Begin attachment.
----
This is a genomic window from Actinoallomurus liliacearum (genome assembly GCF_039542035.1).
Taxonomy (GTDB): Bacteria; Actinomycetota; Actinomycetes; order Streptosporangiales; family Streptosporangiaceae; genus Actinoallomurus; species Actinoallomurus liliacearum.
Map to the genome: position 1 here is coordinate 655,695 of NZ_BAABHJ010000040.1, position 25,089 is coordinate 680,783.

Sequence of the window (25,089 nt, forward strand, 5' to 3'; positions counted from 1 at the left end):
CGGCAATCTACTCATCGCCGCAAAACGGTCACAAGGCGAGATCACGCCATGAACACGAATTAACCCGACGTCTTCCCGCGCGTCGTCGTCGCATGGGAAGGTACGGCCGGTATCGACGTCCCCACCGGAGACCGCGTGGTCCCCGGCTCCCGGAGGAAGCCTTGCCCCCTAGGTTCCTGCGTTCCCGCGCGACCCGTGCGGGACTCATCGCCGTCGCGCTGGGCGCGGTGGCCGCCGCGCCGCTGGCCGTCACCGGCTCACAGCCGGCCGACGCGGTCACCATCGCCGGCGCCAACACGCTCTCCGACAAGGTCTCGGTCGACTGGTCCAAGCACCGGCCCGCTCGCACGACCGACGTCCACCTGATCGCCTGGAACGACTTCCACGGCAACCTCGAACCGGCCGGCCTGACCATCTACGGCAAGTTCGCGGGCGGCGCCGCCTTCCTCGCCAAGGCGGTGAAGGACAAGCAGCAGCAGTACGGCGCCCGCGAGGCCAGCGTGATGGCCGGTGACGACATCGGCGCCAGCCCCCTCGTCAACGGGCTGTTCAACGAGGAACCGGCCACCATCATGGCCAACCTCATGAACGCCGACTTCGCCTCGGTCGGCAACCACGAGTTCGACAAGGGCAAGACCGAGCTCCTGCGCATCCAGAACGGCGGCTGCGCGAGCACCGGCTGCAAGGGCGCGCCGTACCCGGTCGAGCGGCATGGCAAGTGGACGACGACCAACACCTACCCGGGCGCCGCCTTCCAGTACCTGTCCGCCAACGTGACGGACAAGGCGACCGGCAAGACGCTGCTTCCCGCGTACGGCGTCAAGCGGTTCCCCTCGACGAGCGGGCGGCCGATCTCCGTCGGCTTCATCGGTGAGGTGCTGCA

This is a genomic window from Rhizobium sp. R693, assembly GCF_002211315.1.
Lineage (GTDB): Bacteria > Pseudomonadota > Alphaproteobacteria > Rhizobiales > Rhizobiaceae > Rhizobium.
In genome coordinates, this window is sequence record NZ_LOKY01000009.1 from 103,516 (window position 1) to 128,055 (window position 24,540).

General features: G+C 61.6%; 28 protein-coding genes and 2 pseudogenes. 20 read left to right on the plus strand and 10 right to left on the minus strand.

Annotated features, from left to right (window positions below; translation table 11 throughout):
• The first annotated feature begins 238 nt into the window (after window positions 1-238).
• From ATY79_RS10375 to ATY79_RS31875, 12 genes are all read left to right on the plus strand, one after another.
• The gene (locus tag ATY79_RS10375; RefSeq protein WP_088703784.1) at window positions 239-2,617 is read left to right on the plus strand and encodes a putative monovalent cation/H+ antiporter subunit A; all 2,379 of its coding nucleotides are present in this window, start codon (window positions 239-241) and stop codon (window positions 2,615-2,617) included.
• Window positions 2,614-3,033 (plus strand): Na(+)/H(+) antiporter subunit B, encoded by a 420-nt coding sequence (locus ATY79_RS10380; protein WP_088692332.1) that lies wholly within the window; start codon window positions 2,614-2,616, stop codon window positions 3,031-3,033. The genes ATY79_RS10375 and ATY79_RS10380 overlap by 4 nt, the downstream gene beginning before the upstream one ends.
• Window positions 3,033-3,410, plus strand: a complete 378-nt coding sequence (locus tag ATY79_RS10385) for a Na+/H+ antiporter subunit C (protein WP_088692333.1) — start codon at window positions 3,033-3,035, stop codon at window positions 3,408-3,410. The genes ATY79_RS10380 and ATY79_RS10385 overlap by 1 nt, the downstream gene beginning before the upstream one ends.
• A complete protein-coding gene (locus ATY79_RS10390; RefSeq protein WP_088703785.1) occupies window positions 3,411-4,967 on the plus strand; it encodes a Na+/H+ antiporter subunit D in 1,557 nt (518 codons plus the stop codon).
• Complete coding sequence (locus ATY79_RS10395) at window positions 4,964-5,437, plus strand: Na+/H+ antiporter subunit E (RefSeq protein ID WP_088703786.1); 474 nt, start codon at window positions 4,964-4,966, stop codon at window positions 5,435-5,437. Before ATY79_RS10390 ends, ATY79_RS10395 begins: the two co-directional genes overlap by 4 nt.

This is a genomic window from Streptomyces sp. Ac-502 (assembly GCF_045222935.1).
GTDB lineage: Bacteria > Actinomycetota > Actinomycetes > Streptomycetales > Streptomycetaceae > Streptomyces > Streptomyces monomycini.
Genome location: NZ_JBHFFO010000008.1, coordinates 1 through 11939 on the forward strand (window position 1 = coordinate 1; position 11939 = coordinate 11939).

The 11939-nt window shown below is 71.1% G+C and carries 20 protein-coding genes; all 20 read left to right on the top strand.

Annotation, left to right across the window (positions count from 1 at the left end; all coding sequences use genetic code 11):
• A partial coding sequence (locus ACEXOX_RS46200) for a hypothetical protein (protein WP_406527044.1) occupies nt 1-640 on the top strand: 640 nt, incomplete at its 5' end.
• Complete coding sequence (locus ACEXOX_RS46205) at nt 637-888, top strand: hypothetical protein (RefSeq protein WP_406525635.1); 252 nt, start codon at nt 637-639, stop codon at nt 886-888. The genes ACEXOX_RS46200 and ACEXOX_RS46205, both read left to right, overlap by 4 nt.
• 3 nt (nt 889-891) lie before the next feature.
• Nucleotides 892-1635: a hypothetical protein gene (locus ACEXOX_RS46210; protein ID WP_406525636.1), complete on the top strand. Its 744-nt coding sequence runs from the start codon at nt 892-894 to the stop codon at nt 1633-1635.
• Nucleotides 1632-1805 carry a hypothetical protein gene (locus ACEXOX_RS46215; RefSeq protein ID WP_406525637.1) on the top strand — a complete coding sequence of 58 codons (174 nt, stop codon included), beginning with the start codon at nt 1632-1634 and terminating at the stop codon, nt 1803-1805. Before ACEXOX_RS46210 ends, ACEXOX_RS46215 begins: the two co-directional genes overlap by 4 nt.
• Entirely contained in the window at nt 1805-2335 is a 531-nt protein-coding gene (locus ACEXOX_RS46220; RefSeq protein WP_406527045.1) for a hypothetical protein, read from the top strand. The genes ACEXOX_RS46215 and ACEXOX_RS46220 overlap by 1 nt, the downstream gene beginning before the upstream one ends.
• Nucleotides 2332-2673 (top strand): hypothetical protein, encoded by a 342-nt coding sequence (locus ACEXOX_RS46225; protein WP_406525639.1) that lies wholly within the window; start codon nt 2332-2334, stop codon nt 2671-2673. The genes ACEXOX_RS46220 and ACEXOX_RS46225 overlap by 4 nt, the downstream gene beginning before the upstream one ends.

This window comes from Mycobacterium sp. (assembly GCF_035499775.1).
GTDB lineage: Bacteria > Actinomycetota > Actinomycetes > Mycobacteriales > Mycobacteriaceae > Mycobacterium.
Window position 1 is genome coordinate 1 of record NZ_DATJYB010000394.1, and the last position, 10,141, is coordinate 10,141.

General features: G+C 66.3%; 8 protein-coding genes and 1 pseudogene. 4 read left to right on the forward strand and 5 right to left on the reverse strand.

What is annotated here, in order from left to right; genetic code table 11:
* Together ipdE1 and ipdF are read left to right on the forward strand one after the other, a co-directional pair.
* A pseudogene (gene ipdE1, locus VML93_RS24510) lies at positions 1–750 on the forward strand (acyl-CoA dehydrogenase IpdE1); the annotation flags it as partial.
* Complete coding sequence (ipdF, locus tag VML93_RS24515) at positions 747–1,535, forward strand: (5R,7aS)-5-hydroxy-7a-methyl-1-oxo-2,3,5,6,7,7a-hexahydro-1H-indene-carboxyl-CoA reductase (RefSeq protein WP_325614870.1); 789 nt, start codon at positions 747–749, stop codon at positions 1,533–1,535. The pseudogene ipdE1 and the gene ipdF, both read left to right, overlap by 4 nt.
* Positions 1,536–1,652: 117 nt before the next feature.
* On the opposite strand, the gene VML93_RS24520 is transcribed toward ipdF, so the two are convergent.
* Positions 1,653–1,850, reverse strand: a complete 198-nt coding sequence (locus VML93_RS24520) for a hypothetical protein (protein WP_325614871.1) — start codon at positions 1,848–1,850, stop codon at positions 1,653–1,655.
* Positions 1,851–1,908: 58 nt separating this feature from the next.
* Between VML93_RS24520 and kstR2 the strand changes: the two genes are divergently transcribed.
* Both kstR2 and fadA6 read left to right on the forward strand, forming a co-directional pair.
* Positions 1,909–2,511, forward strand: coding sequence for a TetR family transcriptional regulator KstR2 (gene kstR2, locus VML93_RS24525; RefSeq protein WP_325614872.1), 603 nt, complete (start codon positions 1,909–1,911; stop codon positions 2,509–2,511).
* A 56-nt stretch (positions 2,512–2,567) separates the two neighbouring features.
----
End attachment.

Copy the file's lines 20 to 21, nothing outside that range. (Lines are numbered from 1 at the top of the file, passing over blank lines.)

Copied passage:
Genome location: NZ_JBHFFO010000008.1, coordinates 1 through 11939 on the forward strand (window position 1 = coordinate 1; position 11939 = coordinate 11939).

The 11939-nt window shown below is 71.1% G+C and carries 20 protein-coding genes; all 20 read left to right on the top strand.